The Toronto Cloakmakers Union was established in 1909 as an organized effort to assist and protect workers in the women's garment industry. Two years later they became affiliated with the International Ladies' Garment Workers' Union (ILGWU) in Toronto and became Local 14. Today they are the oldest local still in existence and are now called Unite Here Canada.
Scope and Content
The fonds consists of textual and graphic material documenting the activities and membership of the Toronto Cloakmakers Union and International Ladies' Garment Workers' Union. Included are ILGWU membership dues and strike cards issued to Sara Clodman; letters and cards announcing ILGWU meetings, celebrations, and other matters; an invitation to a dinner honouring A. Magerman's 25 years in the Cloakmaker's Union; copies of the Golden Jubilee Souvenir Journal and the 40th Jubilee Celebration book; a photocopy of the Constitution of the ILGWU; Toronto Cloakmakers Union Local 14 Minute Book in Yiddish; and five black and white photographs of union members, events, and committees.
Accession consists of material documenting the International Ladies' Garment Workers' Union. Included are undated strike cards, a card announcing the twenty-fifth annual celebration of the Cloakmakers' Union dated 14 February 1936–16 February 1936, letters, general manager of the joint board announcing summons before grievance committee, official membership dues cards issued to S. Clodman, a souvenir journa, and other documents.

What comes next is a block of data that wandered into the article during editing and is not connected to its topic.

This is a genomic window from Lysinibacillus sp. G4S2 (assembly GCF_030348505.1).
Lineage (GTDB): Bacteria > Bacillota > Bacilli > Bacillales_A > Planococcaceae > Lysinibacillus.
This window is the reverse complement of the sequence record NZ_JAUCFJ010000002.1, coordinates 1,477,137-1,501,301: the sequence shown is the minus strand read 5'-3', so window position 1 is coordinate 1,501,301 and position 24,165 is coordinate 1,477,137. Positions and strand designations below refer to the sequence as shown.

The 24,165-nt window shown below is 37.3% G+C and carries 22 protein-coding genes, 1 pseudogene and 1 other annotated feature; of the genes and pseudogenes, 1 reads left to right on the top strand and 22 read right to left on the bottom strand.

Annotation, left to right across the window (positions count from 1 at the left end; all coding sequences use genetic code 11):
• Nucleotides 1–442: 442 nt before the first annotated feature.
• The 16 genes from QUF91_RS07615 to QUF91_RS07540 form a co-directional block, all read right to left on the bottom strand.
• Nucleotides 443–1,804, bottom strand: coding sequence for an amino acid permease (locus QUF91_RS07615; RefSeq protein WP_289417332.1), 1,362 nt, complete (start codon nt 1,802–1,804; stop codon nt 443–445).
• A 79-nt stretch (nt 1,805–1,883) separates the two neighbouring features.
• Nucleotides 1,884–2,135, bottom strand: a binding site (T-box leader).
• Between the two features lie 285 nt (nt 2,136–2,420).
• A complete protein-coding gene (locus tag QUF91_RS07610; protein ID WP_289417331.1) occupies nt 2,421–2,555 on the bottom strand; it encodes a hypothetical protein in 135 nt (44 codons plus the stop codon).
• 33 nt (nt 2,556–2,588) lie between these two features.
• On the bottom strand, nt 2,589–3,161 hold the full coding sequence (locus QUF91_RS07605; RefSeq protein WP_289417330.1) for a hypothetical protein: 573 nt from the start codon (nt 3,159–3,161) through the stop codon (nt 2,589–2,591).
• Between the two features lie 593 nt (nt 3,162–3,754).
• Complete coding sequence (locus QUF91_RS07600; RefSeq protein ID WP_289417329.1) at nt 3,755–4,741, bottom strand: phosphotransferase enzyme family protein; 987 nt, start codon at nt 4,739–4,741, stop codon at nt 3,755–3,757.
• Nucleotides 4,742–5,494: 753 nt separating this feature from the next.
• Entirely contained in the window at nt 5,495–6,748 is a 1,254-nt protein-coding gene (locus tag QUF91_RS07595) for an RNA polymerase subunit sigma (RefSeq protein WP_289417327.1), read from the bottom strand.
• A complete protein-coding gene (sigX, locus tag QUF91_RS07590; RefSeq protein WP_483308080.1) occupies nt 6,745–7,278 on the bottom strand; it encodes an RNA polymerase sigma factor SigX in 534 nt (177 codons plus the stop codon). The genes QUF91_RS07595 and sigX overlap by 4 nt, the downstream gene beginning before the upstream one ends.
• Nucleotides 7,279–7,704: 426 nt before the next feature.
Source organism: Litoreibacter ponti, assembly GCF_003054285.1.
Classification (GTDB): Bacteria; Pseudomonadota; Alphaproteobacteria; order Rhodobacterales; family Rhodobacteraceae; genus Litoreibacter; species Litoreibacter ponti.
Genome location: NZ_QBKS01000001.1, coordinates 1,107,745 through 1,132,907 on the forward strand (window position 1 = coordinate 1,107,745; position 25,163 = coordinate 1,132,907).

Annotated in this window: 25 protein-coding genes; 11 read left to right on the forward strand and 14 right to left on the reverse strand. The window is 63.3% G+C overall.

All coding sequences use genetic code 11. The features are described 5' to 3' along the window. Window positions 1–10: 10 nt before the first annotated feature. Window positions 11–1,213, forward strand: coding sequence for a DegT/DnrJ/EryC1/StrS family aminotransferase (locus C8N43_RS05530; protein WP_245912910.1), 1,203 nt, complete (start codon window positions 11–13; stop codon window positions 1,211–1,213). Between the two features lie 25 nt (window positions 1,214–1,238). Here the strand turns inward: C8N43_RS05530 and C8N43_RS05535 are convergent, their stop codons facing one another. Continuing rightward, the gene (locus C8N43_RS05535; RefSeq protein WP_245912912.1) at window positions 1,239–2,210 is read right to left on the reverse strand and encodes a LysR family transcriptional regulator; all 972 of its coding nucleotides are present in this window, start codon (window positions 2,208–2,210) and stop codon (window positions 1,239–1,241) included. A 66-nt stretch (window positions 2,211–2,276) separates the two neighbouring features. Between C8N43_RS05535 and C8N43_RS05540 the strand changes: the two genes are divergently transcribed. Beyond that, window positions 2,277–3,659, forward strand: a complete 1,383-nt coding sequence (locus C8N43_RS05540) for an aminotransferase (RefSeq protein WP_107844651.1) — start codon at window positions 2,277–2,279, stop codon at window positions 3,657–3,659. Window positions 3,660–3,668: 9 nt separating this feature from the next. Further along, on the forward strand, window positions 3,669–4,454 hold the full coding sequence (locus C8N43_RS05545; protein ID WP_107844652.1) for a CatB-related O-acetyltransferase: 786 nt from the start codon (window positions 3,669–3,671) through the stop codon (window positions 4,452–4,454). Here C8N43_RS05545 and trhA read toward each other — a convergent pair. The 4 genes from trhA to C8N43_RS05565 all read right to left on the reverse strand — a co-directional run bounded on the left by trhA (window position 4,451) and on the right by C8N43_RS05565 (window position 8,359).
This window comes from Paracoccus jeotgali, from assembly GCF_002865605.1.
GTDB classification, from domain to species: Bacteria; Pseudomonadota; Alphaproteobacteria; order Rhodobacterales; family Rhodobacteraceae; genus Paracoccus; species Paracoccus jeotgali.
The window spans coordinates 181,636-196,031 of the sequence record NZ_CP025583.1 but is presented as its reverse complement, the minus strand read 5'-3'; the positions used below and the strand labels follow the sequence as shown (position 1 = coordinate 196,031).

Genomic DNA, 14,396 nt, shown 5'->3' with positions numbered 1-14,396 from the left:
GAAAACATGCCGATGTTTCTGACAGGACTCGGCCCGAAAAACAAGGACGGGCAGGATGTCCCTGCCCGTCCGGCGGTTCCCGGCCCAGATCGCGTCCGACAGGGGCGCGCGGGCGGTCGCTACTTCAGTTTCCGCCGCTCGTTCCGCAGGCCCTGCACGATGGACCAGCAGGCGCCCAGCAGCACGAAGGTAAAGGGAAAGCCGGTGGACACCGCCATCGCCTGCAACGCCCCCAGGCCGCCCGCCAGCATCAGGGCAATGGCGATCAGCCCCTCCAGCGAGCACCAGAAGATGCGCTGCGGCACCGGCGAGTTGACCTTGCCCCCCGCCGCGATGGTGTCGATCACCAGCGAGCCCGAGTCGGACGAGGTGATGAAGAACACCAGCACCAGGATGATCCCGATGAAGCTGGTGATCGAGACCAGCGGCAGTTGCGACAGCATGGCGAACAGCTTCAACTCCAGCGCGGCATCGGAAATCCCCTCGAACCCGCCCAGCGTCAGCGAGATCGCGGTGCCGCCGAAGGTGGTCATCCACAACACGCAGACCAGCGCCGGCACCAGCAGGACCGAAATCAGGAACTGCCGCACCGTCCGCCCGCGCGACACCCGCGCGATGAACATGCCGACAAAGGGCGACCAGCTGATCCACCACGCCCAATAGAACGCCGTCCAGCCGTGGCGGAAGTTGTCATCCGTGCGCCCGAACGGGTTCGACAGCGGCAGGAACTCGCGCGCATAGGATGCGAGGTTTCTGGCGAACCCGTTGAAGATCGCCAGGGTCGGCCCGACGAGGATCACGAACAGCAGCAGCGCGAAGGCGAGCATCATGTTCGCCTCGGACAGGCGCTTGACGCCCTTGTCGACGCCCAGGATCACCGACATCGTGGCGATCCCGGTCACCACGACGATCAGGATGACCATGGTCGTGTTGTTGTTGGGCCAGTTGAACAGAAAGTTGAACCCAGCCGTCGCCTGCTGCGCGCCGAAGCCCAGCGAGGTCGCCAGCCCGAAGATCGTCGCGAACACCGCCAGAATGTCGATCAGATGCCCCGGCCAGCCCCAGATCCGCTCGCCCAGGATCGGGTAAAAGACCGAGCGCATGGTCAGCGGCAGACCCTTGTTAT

This accession consists of material relating to the International Ladies Garment Workers Union (ILGWU) and the Jewish community in Toronto. They include published material from the ILGWU, Yiddish songbooks and benchers, Yiddish booklets distributed by various Toronto Jewish organizations such as the Poalei Zion and the Farband, a pin from Baycrest given to Jennie Magerman on completing 14, 000 hours of volunteer service, a pin from the Kieltzer Sick Benefit Society given to Abe Magerman in 1913, and several photographs of Abe Magerman participating in union activities. There is also a Miss Union Made plastic doll dating from circa 1950, which is wearing pink dress and sash and is enclosed in a plastic cover.
This material was originally in the possession of Abe and Jennie Magerman. It was later in the possession of his son, Alfred, until being donated to the OJA by Alfred's wife Barbara in September 2007.
Abe Magerman was the assistant manager for the International Ladies Garment Workers' Union for many years. He was married to Jennie (nee Shefsky) Magerman and had two children, Esther and Alfred. Jennie (nee Shefsky) Magerman was the daughter of Myer and Toba Rayzel (nee Nusynovitch) Shefsky.
The International Ladies' Garment Workers' Union was founded in the United States in 1900 by amalgamating seven local unions. The ILGWU was dominated by the Jewish and Italian immigrants who worked in the garment industries. The union was formed to protect their interests. In the early years it was troubled by politics, but still continued to grow. In Canada, the Toronto Cloakmakers Union became affilitated with the ILGWU in 1911, which was two years after their official formation.
Scope and Content
Item is a black-and-white photograph of the General Strike Committee of the International Ladies' Garment Workers' Union in 1934.
International Ladies' Garment Workers' Union
Copyright is in the public domain and permission for use is not required. Please credit the Ontario Jewish Archives as the source of the photograph.